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Urban Farm Experiment Continued

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It’s now Sept. 12, and we’re revisiting the Californian urban farm from last month’s column. The plants were placed outdoors during the last 10 days of July. It took a long time, because there are more than 2,800 irrigated containers that are 20-gallon soft pots. When the plants were first set they looked forlorn. They had some leaf die-back, and then they got sunburned because the leaves of the indoor plants were affected by the UV light when they were exposed. They bleached a bit, curled a little and looked sad.

Soon after placement, however, they started to look better. New growth, that is, the branches and leaves, have a fine field-green color and are far larger than indoor foliage.

Now, six weeks later, the plants have grown considerably and have just been allowed to flower. To keep the plants upright and give all the branches exposure to the sun, they have been woven into a six-inch square plastic netting.

Normally these plants would have been tipped into flowering by the longer nights in mid-August. To keep the planters growing vegetatively, a caretaker slowly walked a 400-watt HPS lamp slowly down the rows each night near midnight. Another HPS light mounted on a rolling cart also supplied dark-breaking light. Breaking the dark period halfway through the night resets the countdown so the plants never receive the 10 to 11 hours of uninterrupted darkness they require each night to start flowering.

Night lighting was stopped on Sept. 7, so the plants should ripen between the last week of October and the first week of November.

Several rows of plants were not treated with flashed light. They started flowering in mid-August and have another four or five weeks until ripening. They are considerably smaller than the treated plants. However they have tight premium buds that will definitely ripen before bad weather typically sets in.

 

  • The next step is to prepare for harvesting and processing. We anticipate a minimum of about half a pound per plant, so preparations must be made for processing. We plan to clip the buds off the plants while they are sill in the field and then hang them to dry. Everything is still in the planning stage because there are several options:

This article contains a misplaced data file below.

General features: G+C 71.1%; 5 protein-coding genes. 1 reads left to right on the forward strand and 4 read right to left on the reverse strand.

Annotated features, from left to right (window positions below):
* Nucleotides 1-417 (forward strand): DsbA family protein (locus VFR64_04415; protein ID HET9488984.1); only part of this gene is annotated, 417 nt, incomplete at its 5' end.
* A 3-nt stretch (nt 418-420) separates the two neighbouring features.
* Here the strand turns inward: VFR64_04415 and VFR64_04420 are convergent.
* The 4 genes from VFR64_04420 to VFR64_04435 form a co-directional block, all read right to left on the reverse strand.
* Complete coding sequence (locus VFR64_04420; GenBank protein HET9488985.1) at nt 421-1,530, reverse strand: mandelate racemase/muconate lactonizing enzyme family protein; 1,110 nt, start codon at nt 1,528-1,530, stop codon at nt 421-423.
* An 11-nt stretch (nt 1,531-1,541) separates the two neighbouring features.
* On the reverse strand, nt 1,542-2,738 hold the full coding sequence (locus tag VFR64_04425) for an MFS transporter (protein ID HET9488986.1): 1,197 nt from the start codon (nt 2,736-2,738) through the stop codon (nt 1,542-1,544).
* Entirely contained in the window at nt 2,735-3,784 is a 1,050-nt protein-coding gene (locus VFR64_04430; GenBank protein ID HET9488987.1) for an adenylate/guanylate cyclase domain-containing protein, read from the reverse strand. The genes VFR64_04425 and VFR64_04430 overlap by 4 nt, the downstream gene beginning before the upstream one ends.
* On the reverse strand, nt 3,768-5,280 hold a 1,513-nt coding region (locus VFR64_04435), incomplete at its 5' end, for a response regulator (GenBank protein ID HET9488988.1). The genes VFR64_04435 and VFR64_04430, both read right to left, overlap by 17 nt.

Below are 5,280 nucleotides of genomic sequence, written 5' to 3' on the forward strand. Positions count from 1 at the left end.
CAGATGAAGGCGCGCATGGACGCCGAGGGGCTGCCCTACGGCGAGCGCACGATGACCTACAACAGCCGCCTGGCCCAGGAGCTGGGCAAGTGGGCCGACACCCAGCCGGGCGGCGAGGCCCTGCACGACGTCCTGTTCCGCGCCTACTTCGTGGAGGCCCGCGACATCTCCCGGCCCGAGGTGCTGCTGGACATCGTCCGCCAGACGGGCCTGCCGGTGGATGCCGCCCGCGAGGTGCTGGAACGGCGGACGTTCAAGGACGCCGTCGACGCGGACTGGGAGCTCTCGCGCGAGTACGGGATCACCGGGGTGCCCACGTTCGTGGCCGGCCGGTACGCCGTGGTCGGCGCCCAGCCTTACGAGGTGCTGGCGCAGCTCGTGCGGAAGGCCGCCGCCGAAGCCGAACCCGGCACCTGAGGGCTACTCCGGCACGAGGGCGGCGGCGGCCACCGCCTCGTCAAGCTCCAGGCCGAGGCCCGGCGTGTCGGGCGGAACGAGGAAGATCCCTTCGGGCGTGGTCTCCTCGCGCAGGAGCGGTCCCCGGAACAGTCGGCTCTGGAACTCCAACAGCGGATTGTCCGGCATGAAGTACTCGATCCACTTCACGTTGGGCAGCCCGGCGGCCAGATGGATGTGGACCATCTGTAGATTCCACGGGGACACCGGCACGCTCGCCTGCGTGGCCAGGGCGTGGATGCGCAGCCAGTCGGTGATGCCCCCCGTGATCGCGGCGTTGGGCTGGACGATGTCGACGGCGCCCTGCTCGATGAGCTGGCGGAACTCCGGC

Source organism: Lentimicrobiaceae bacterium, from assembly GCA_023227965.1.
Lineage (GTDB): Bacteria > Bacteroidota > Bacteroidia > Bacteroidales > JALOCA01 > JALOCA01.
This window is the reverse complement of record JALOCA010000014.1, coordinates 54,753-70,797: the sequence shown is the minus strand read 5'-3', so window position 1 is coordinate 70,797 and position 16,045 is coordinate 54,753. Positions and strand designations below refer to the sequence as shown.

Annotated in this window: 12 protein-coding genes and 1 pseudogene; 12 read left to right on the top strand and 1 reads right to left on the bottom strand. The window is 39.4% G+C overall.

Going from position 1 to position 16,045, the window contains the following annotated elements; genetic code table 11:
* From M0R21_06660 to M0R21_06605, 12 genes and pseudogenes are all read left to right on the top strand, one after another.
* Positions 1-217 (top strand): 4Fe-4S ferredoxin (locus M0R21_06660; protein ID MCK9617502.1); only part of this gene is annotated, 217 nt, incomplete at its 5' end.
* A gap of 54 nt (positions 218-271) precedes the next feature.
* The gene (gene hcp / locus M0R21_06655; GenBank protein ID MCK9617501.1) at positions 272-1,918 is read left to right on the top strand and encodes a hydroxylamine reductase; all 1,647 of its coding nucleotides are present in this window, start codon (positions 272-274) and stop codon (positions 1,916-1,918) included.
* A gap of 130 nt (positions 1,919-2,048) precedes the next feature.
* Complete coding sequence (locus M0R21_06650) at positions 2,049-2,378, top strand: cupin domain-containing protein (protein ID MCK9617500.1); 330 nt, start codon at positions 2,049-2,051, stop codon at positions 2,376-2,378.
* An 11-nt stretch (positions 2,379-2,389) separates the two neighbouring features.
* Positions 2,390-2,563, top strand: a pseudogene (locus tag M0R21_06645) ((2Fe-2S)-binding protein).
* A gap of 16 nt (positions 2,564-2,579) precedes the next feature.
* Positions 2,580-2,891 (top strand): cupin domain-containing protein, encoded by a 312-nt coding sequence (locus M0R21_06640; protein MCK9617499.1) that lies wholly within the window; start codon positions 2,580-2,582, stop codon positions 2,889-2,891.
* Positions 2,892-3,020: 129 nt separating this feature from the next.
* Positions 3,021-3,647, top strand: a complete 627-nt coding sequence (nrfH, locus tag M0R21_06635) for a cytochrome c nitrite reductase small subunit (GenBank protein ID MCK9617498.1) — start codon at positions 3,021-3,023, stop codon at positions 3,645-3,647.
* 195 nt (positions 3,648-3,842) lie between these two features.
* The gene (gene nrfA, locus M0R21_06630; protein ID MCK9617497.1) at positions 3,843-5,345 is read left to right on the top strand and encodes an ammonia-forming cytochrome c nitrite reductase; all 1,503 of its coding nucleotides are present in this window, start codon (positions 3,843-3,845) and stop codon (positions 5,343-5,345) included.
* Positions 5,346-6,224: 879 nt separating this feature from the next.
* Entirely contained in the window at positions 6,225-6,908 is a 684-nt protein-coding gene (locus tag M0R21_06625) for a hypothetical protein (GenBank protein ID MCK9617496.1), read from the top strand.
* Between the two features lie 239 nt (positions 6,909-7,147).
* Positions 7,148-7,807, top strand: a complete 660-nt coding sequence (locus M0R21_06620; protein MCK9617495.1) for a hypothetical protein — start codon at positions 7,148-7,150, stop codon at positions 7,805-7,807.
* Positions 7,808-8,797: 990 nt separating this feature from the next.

• Hang the whole plants. Process when dry.
  • Hang the branches with buds to dry. Then de-stem the buds and manicure them using auto machines.
  • Clip the plants and run them through a de-budder machine.
  • Clip the buds or use de-budding equipment and manicure the buds using a roller machine. Then place them in trays to dry.
  • Cut the buds from the plants in the field. Then slice the stems off the plants using power equipment. Then run the branches through de-budding machines to gather the leaves. Dry or freeze the leaves for further processing.

 

 

The field is about an acre and holds about 2,800 20-gallon containers.

Agricultural netting was installed on each row. It is held together using an improvised “W” method of attached 8’ long bamboo poles. Plant stem and branches are woven through the plastic so no tying is required.

This plant is in about the first week of flowering. It is slowing vegetative growth in favor of reproduction.

Close-up of bud. The plant is starting to rapidly produce stigmas, the white pollen catchers.

Plant flowering for three weeks. The plant is placing all its energy into the flowers.

Close-up of bud. The small nugs are very tight.

 

TIPS OF THE MONTH

  • Get ready for harvest. Make sure that you have the tools you will be using to cut, clip and manicure your harvest.
  • If you have the time and energy, cut each bud as it matures. If only part of a bud has matured, cut that portion, leaving the rest to ripen.
  • Outfit your grow space for drying. Items you might need include an oscillating fan, dehumidifier, heater or air conditioner to keep the space regulated at 70-75 Place trays and racks of strung string to hold the bounty.
  • Once the buds are sufficiently dry, package them in glass, metal or hard plastic. If the buds sweat, forming condensation in the container, they are too wet and should be dried more by opening the package or re-hanging.
  • Store with a 55 percent humidity pack and place in refrigerator. For long-term storage place in freezer.

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